Victorious at the Battle of Hastings on 14 October 1066, the invading Duke of Normandy, William the Conqueror, spent the rest of the year securing his holdings, by fortifying key positions. He founded several castles along the way, but took a circuitous route toward London; only when he reached Canterbury did he turn towards England's largest city. As the fortified bridge into London was held by Saxon troops, he decided instead to ravage Southwark before continuing his journey around southern England. A series of Norman victories along the route cut the city's supply lines and in December 1066, isolated and intimidated, its leaders yielded London without a fight. Between 1066 and 1087 William established 36 castles, although references in the Domesday Book indicate that many more were founded by his subordinates. The new ruling elite undertook what has been described as "the most extensive and concentrated programme of castle-building in the whole history of feudal Europe". They were multi-purpose buildings, serving as fortifications (used as a base of operations in enemy territory), centres of administration, and residences.
William sent an advance party to prepare the city for his entrance, to celebrate his victory and found a castle; in the words of William's biographer, William of Poitiers, "certain fortifications were completed in the city against the restlessness of the huge and brutal populace. For he [William] realised that it was of the first importance to overawe the Londoners". At the time, London was the largest town in England; the foundation of Westminster Abbey and the old Palace of Westminster under Edward the Confessor had marked it as a centre of governance, and with a prosperous port it was important for the Normans to establish control over the settlement. The other two castles in London – Baynard's Castle and Montfichet's Castle – were established at the same time. The fortification that would later become known as the Tower of London was built onto the south-east corner of the Roman town walls, using them as prefabricated defences, with the River Thames providing additional protection from the south. This earliest phase of the castle would have been enclosed by a ditch and defended by a timber palisade, and probably had accommodation suitable for William.
Most of the early Norman castles were built from timber, but by the end of the 11th century a few, including the Tower of London, had been renovated or replaced with stone. Work on the White Tower – which gives the whole castle its name – is usually considered to have begun in 1078, however the exact date is uncertain. William made Gundulf, Bishop of Rochester, responsible for its construction, although it may not have been completed until after William's death in 1087. The White Tower is the earliest stone keep in England, and was the strongest point of the early castle. It also contained grand accommodation for the king. At the latest, it was probably finished by 1100 when Bishop Ranulf Flambard was imprisoned there.[nb 2] Flambard was loathed by the English for exacting harsh taxes. Although he is the first recorded prisoner held in the Tower, he was also the first person to escape from it, using a smuggled rope secreted in a butt of wine. He was held in luxury and permitted servants, but on 2 February 1101 he hosted a banquet for his captors. After plying them with drink, when no one was looking he lowered himself from a secluded chamber, and out of the Tower. The escape came as such a surprise that one contemporary chronicler accused the bishop of witchcraft.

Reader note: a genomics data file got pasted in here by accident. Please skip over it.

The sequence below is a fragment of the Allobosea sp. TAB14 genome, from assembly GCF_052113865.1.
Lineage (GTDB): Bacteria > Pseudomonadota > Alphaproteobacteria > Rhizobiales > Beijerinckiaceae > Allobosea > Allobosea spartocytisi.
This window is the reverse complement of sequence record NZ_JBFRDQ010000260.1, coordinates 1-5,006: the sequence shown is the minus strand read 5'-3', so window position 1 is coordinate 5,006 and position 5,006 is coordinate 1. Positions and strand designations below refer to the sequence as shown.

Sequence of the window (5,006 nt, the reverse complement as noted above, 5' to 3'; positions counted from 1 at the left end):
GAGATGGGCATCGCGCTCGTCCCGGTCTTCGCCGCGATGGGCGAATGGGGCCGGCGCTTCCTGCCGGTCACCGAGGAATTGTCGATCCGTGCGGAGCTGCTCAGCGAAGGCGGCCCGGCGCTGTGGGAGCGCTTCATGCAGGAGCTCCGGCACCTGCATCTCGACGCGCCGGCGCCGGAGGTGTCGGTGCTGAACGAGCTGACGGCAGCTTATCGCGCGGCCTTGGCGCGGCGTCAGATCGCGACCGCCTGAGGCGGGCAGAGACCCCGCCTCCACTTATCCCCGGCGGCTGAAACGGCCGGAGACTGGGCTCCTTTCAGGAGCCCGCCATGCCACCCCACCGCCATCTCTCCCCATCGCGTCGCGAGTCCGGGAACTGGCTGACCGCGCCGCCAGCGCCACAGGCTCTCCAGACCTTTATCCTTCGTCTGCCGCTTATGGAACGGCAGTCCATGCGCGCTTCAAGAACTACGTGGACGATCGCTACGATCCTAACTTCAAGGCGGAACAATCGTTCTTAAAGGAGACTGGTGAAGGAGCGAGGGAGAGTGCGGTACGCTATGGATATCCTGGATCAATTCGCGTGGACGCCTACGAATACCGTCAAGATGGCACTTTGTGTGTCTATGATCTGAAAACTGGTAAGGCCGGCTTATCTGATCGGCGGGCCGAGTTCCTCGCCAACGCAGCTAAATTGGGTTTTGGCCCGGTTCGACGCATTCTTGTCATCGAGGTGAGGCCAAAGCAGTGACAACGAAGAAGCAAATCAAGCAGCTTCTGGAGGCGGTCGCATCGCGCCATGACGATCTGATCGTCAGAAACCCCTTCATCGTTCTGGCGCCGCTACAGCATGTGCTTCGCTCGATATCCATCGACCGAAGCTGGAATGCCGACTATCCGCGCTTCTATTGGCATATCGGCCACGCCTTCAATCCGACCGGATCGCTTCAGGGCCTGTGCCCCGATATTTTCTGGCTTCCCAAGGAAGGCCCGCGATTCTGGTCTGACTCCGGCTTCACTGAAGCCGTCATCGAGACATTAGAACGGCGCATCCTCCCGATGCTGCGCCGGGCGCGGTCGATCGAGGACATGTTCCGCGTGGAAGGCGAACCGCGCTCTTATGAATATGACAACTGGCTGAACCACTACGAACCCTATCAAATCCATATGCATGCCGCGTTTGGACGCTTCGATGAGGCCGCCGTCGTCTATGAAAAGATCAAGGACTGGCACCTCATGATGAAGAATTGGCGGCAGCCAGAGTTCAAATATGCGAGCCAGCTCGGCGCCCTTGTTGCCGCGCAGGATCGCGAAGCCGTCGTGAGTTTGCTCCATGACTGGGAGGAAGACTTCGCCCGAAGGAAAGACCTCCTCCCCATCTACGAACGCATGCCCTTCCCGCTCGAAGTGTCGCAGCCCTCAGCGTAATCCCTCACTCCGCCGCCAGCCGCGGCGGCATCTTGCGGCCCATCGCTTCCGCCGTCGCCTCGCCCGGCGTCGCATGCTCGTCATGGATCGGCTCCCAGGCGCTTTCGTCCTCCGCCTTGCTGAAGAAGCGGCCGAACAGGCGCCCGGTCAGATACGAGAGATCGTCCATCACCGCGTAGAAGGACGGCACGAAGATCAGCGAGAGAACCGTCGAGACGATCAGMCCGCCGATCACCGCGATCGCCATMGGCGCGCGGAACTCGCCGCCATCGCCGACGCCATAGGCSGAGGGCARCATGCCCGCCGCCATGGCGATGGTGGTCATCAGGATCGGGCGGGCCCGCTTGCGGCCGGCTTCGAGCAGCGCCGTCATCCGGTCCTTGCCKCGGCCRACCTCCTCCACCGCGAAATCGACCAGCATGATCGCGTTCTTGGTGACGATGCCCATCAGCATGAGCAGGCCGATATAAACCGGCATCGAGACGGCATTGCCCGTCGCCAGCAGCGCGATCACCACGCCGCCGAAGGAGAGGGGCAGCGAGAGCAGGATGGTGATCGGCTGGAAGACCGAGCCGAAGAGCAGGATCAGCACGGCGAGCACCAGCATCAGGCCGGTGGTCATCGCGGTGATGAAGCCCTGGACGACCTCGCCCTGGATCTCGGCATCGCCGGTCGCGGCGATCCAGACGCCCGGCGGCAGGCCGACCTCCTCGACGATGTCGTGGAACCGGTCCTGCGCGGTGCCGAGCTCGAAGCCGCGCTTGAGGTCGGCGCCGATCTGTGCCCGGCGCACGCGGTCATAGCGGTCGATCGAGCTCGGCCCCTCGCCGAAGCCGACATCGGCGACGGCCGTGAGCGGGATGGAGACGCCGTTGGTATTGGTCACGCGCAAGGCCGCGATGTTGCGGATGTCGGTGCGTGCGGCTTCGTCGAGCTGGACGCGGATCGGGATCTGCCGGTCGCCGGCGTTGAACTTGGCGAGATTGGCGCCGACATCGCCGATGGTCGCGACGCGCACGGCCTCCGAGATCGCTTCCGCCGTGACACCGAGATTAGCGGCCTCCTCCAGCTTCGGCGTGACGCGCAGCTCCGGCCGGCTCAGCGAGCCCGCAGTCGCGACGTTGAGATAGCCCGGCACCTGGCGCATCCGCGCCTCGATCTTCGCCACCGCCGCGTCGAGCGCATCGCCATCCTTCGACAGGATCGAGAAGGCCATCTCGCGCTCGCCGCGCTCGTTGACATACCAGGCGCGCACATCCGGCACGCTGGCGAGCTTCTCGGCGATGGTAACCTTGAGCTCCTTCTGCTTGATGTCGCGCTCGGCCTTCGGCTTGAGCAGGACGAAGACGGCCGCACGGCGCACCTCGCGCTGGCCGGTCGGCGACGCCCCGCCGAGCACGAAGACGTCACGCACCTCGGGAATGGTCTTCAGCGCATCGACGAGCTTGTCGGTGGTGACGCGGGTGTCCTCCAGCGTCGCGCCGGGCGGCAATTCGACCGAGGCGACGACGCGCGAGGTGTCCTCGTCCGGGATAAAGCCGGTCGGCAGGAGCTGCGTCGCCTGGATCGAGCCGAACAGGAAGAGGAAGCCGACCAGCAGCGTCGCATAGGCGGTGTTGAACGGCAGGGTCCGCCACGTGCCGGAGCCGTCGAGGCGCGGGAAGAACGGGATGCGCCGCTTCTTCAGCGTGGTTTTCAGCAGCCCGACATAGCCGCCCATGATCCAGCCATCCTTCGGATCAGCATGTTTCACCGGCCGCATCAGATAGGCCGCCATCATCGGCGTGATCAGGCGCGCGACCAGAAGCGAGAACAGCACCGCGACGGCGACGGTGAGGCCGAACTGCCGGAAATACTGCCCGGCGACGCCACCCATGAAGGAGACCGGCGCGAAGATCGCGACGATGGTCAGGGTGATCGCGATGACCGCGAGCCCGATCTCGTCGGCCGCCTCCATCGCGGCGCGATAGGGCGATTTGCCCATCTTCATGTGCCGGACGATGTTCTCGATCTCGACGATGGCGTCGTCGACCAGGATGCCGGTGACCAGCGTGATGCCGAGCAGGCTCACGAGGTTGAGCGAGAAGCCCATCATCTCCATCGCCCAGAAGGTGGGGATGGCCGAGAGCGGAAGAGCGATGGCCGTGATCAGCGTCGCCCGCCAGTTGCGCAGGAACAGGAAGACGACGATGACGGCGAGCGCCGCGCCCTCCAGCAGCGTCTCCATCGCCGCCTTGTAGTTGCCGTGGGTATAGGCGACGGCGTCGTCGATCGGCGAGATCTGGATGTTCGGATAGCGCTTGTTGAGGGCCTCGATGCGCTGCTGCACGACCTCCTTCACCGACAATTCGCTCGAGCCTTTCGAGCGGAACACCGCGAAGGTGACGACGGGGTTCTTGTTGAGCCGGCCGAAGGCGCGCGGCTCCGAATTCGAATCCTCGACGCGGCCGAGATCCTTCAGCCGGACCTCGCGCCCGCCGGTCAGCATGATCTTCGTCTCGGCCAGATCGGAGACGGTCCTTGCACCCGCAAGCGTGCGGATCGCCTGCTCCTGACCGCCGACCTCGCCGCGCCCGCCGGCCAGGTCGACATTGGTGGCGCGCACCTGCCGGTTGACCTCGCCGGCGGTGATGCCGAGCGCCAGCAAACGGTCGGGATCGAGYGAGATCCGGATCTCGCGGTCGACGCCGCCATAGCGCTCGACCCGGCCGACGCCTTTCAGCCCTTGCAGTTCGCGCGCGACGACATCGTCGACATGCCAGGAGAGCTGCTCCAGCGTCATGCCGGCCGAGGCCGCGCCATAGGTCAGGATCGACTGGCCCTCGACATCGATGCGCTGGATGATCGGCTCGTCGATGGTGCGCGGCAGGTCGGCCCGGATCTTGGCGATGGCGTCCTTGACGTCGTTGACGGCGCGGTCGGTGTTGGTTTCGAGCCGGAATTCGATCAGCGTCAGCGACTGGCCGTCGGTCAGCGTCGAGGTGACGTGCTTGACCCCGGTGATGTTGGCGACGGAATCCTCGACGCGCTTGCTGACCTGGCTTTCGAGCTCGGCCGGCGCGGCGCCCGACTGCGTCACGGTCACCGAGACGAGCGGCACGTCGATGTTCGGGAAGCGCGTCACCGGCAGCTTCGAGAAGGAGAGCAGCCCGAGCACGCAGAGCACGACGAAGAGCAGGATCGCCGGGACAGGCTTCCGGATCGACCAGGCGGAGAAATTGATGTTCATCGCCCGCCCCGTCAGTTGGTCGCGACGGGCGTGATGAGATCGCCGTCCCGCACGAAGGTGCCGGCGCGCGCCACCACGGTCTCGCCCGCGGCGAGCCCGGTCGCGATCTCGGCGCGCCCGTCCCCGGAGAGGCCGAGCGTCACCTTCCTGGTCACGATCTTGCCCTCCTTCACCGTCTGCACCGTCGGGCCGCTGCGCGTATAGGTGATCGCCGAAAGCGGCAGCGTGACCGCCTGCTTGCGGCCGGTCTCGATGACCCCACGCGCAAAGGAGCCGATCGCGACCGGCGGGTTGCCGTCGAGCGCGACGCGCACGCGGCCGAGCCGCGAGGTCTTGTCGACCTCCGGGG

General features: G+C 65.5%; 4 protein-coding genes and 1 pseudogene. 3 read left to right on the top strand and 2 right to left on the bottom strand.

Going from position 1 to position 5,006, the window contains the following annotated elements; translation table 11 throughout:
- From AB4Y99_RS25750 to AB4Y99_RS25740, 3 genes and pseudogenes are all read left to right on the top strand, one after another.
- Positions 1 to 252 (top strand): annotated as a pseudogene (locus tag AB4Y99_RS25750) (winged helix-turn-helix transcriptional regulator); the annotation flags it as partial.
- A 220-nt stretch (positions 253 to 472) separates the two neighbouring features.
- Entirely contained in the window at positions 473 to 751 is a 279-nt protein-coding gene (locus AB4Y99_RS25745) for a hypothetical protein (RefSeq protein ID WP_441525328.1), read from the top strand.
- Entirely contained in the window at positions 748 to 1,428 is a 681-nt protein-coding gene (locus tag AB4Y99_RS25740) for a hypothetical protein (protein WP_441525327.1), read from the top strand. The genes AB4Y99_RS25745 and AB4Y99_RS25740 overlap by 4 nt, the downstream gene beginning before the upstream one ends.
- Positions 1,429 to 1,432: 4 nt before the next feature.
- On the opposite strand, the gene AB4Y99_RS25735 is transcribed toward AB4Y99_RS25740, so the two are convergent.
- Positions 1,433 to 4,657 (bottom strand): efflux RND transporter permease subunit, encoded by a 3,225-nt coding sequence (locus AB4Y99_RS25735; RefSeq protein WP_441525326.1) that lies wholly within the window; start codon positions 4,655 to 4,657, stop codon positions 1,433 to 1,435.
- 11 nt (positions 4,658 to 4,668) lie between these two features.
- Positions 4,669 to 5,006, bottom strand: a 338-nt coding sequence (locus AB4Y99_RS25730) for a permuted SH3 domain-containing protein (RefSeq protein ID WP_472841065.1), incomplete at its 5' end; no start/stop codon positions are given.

The Anglo-Saxon Chronicle records that in 1097 King William II ordered a wall to be built around the Tower of London; it was probably built from stone and likely replaced the timber palisade that arced around the north and west sides of the castle, between the Roman wall and the Thames. The Norman Conquest of London manifested itself not only with a new ruling class, but in the way the city was structured. Land was confiscated and redistributed amongst the Normans, who also brought over hundreds of Jews, for financial reasons. The Jews arrived under the direct protection of the Crown, as a result of which Jewish communities were often found close to castles. The Jews used the Tower as a retreat, when threatened by anti-Jewish violence.
The death in 1135 of Henry I left England with a disputed succession; although the king had persuaded his most powerful barons to swear support for the Empress Matilda, just a few days after Henry's death Stephen of Blois arrived from France to lay claim to the throne. The importance of the city and its Tower is marked by the speed at which he secured London. The castle, which had not been used as a royal residence for some time, was usually left in the charge of a Constable, a post held at this time by Geoffrey de Mandeville. As the Tower was considered an impregnable fortress in a strategically important position, possession was highly valued. Mandeville exploited this, selling his allegiance to Matilda after Stephen was captured in 1141 at the Battle of Lincoln. Once her support waned, the following year he resold his loyalty to Stephen. Through his role as Constable of the Tower, Mandeville became "the richest and most powerful man in England". When he tried the same ploy again, this time holding secret talks with Matilda, Stephen had him arrested, forced him to cede control of his castles, and replaced him with one of his most loyal supporters. Until then the position had been hereditary, originally held by Geoffrey de Mandeville (a friend of William the Conqueror's and ancestor of the Geoffrey that Stephen and Matilda dealt with), but the position's authority was such that from then on it remained in the hands of an appointee of the monarch. The position was usually given to someone of great importance, who might not always be at the castle due to other duties. Although the Constable was still responsible for maintaining the castle and its garrison, from an early stage he had a subordinate to help with this duty: the Lieutenant of the Tower. Constables also had civic duties relating to the city. Usually they were given control of the city and were responsible for levying taxes, enforcing the law and maintaining order. The creation in 1191 of the position of Lord Mayor of London removed many of the Constable's civic powers, and at times led to friction between the two.